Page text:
Of course, not every atypical mole is cancer. Atypical moles can be elevated, flat, brown, pink or of mixed colours. The physician will evaluate the mole based on the dermoscopic criteria. Sometimes the mole can be removed preventively or have a biopsy performed on it. This means that the pathologist will check the mole cells under a microscope. If it is confirmed that the mole has turned into melanoma, surgery will be usually performed and the surrounding tissue will be removed. If necessary, a treatment will be continued.
Melanoma is the most dangerous skin cancer and the most difficult to treat. This type of skin cancer is completely different from others. You should know that any change in the mole can actually be melanoma, and you should visit a physician to have it timely removed, if necessary. If melanoma is not treated, it becomes one of the most aggressive cancers.
Nonmelanoma skin cancer
Squamous cell skin carcinoma manifests as a hard red nodule that bleeds, can develop a scab, has scales and if it is a wound then it cannot heal. It occurs on the forehead, nose, eyes, hands or those parts of the body that are most exposed to the sun. This cancer can be treated, but it is necessary to treat it on time.
Bowen’s disease, also called ‘squamous cell carcinoma in situ’, is a surface form of skin cancer. Unlike “in situ”, the “invasive” cancer grows inward and may spread to deeper layers of the skin. Timely treatment prevents the development of the invasive form.
Basal cell carcinoma is the most common form of skin cancer and the easiest to treat. It most often occurs in adults. This type of cancer spreads into deeper layers and encompasses wider areas and can cause damage to surrounding tissue. It spreads slowly and occurs in many forms. It can look like a waxy growth on the nose, neck and face and blood vessels can be observed on it. Those that appear on the back and chest are flesh-coloured, sometimes in the form of brown spots. Sometimes, but not so often, it can look like a light and concave scar.
Misconceptions about skin cancer
1. Only white people can have melanoma.
Even people with completely black skin can get melanoma in those parts that have not been sun exposed. They appear on the nails, feet, genital mucosa, in the mouth. As we have already said, white people get melanoma in 90% of cases on parts of the body that have been sun exposed. In the case of dark-skinned people, it happens in only 30% of cases.
2. Hairy moles cannot be cancerous.
Incorrectly. If melanoma has hair on it, it is the stage when cancer can be cured surgically. On the contrary, the hair disappears because the root of the hair is destroyed.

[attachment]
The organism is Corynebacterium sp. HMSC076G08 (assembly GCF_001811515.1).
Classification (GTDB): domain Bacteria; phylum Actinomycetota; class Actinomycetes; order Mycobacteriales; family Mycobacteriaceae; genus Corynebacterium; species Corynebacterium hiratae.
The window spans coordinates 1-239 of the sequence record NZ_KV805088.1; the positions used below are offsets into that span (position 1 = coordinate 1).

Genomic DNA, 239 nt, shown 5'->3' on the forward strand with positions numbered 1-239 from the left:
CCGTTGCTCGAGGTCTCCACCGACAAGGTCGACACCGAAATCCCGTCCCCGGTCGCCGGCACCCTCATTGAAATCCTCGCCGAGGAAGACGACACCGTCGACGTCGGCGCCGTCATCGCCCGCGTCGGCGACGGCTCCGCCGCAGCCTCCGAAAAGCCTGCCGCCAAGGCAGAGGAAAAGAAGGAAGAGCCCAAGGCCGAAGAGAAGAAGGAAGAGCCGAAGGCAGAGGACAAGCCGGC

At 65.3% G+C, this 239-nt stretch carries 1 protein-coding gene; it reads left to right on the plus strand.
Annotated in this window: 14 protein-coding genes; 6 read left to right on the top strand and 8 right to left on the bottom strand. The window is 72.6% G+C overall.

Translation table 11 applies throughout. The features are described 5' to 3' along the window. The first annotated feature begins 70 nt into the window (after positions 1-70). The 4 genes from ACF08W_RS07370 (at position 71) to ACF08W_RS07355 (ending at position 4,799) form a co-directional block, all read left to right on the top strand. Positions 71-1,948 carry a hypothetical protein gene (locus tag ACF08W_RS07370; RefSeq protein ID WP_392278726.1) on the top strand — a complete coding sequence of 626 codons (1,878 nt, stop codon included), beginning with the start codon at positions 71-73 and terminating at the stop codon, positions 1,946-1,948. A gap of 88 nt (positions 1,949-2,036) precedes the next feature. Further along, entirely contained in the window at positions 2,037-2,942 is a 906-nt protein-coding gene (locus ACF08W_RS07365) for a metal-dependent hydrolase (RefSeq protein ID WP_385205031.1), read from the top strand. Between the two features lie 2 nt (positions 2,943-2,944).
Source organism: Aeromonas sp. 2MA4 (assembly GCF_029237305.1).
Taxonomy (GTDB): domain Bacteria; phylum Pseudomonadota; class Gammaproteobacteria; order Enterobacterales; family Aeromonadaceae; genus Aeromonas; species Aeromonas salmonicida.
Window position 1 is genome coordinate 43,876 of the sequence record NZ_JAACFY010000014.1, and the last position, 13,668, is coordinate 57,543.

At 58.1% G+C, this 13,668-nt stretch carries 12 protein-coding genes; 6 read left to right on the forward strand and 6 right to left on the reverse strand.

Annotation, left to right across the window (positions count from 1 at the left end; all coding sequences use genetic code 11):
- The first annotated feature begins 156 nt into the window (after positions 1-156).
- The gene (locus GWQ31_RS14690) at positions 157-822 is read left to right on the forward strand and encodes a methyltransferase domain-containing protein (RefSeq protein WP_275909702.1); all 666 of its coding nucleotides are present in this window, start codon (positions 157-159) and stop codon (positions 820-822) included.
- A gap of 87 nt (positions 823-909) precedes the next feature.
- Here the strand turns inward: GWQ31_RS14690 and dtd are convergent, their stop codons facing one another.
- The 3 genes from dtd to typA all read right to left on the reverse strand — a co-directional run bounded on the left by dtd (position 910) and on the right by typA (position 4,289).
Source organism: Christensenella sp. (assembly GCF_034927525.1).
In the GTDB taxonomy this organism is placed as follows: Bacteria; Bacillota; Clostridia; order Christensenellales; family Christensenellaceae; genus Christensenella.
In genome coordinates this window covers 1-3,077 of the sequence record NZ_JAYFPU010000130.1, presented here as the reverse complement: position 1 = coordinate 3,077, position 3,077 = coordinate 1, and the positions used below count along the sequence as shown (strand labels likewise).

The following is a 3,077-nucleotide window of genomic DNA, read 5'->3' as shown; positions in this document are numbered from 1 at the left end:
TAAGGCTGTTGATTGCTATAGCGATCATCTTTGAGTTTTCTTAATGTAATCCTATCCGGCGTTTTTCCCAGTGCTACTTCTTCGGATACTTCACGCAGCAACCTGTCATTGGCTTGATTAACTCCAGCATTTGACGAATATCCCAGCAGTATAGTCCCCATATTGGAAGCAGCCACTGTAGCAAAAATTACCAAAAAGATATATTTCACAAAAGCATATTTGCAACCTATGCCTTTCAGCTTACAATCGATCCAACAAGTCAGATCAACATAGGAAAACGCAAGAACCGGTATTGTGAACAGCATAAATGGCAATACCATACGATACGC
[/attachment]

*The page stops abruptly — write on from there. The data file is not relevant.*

3. Each melanoma meets the ABCD rule (asymmetry, irregular edge, discoloration, size greater than 6mm)
This misconception only applies to a certain type of moles. For melanoma that is round – nodular, this rule does not apply. As they often do not meet any of the criteria, patients tend to ignore them.
4. It doesn’t hurt, so it’s not cancer.
If a mole is not painful, it does not mean that it is benign and that constitutes a big problem. When it starts to hurt or bleed, it is too late, because melanoma is already in an advanced stage.
5. Laser removal of moles is the safest.
People usually think that laser is the most suitable method for mole removal. They believe that the intervention does not hurt, does not damage the skin and does not leave a scar. A special problem is that the laser burns the entire mole, so it cannot be sent for pathohistological analysis, and only this analysis can give us true information about the mole’s condition. So, the misconception is that the laser removal does not hurt and is good for removing moles.
6. Mole scratches cause cancer.
People often think that if moles are scratched, they can turn into skin cancer, which is, of course, a misconception. Moles can heal without any consequences when injured.
7. The acid successfully removes all mole cells.
This is truly an incredible misconception and practice. Unprofessional people “melt” moles with acid. Not only that this practice does not help remove a mole, but it puts people’s lives in danger. When moles are treated with acid, metastases appear on the internal organs after some time. That is why it is important to constantly warn people that moles should be treated only by experts.
8. Tanning beds are no more harmful than solar radiation.
Those who think that tanning beds aren’t more harmful than solar radiation are seriously mistaken. Solar radiation has UVA and UVB radiation and tanning beds have up to 97% of UVA radiation, which has been proven to cause cancers. In a tanning bed, a person does not feel the burning. Because the rays in a tanning bed enter deep into the skin, the skin ages prematurely and the cellular structure of the skin changes. Tanning beds pose a huge risk of developing a skin cancer and its accelerated aging, and the cumulative effect has a negative impact.
9. You should not touch the mole in order to avoid skin cancer
A very dangerous misconception, because risky moles have to be removed. When the changed mole is not touched, the carcinogenic cells enter deep into the skin towards the internal organs. This is how melanoma metastases occur, and for them there isn’t currently any cure. The only way to cure an early melanoma is to have it surgically removed, which effectively prevents metastases.